soulman969, Plake, ituobrey and 22 others like this.
  13. Wiremessiah

    Wiremessiah

    Mar 4, 2017
    100%. It's like trying to convince people to give up the qwerty keyboard for a "better" version. Feel is as important as anything. I just think that the paradigm of feel is pretty arbitrary, and being exposed to lower tension instruments such as baroque strings and my hofner with TI flats tuned down has given me a point of reference, having played the standard 34" scale with "normal" tension strings for a long time, that many might not have. It's one thing to just say "those don't feel right" and dismiss it, but another to be forced to play at very low tension for years. I think lower tension is more natural, less choked, and just allows better dexterity/articulation.

    Again, with the similar bass i just bought, even with just la bellas vs TI's, the difference is night and day. I can do things that are just not possible for extended periods even on a reduced tension short scale tuned down but with stiffer/more tense strings.
     
    Eminor3rd and jd56hawk like this.
  14. If you were chatting with leo like 80 years ago maybe basses would be different, but what's been established is probably not going to change anytime soon. Some kind of tension revolution is what u call for?

    People are enjoying short scales lately myself included
     
  15. gln1955

    gln1955 Supporting Member

    Aug 25, 2014
    Ohio, USA
    Endurance?

    If you need low tension strings downtuned for endurance, either your bass is NOT set up correctly or you are using way too much force on the strings. I also play mostly 30" basses and for me downtuning is not something I like at all due to the low tension. I feel it makes me slow and sloppy.
     
  16. Wiremessiah

    Wiremessiah

    Mar 4, 2017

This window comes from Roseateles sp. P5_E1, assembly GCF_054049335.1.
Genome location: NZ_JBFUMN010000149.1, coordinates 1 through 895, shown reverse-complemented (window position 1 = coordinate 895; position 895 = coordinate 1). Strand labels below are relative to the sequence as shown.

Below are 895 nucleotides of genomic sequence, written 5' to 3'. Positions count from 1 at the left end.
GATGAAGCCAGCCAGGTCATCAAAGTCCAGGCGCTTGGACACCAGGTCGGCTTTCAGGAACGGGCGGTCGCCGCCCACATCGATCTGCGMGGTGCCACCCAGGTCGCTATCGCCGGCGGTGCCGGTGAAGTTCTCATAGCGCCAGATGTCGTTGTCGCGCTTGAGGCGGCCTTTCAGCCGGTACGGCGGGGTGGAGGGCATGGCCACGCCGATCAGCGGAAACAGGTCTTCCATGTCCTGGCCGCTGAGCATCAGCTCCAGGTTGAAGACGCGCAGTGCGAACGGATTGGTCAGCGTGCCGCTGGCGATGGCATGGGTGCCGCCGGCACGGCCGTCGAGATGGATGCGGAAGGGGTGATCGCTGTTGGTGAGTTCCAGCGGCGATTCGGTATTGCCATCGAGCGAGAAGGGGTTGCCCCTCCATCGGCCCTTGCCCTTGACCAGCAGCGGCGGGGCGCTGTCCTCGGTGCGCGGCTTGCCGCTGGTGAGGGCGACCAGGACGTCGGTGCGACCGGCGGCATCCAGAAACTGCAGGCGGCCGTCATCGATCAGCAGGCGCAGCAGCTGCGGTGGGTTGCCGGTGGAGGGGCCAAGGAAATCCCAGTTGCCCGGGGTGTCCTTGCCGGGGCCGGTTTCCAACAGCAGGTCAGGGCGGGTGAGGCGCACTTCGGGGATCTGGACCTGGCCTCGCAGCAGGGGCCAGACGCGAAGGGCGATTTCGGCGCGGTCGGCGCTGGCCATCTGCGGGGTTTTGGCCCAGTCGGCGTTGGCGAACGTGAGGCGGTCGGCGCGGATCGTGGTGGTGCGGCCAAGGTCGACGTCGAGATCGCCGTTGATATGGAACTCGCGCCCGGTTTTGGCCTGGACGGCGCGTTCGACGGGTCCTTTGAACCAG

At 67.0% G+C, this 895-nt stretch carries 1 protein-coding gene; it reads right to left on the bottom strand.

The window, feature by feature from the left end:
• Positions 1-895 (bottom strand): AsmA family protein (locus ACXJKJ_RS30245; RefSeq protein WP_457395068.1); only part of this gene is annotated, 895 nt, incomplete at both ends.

I just don't think it's an issue, but I may be missing something. The fact that i have as straight a fretboard almost as possible with extremely low tension and zero tension on the truss rod tells me it's not, but maybe it's just the bass/setup.

    Just checked the relief on the hof, and it's 9-10 thousandths on the 7th and 8-9 thousandths on the 8th fret. Zero buzz. That's probably a little low, I completely loosened the rod a couple weeks ago, it was about 13-14 thousandths, but there was little to no tension anyway on it, but maybe it's the cold or maybe that little bit did affect it.
     
  17. mikewalker

    mikewalker Supporting Member

    Jul 30, 2017
    Canada, Eh!
    This is an extremely interesting subject.

    I am obsessed with "lowest possible action with no fret buzz" but on the other hand I love being able to bend strings. And I certainly do not like the feel of having a lot of neck relief, but what can ya do? A vibrating string has a certain amount of "amplitude excursion", and that's just Physics®!

    I can only play 'so soft' with fingers before the tone starts to suffer, and I use a mix of 'soft pad', 'hard callous', fingernail, and location adjustment (from way over the fretboard right up to within three millimeters of the bridge saddles).

    Still looking for that magical golden bullet unicorn :)
     
  18. If you've got an instrument with a nice stiff neck you don't really need high tension.
    I've lost count of how many players I know who insist on high tension strings so that when they down-tune they don't get too floppy.
    If they had better necks they could use smaller diameter strings.

    Balanced tension sets help also.
    on average sets the 4th string goes floppy sooner than the rest
    especially if you're doing a Drop D or Drop C tuning
     
    ghostinthemach likes this.
  19. Wiremessiah

    Wiremessiah

    Mar 4, 2017
    Well i downtune for other reasons, mostly due to my drum tuning (I tune drum kit to true notes, which makes it sound amazing, but everything has to be tuned around them for it to work). But with the TI's it's very very low tension, but still not flabby or sloppy. More sustain, which is cool because while the sustain on the hof if fairly short, that kind of adds to it's character, and just a little bit more than normal is perfect. The endurance part is just low tension in general, and the half step does make a difference, I think several pounds per string if I am not mistaken. If it sounded worse in any way, i'd get rid of downtuning, maybe use a capo or something, but it sounds amazing. My freakin digital mixer just broke, otherwise i'd upload a sample.
     
  20. lz4005

    lz4005

    Oct 22, 2013
    Stiffness and tension are two different things. Which are you talking about? Flexibility or lbs of pull to reach pitch?
    Also, what gauges are you using? Just specifying brand is meaningless to a real discussion of tension.
     
    soulman969 likes this.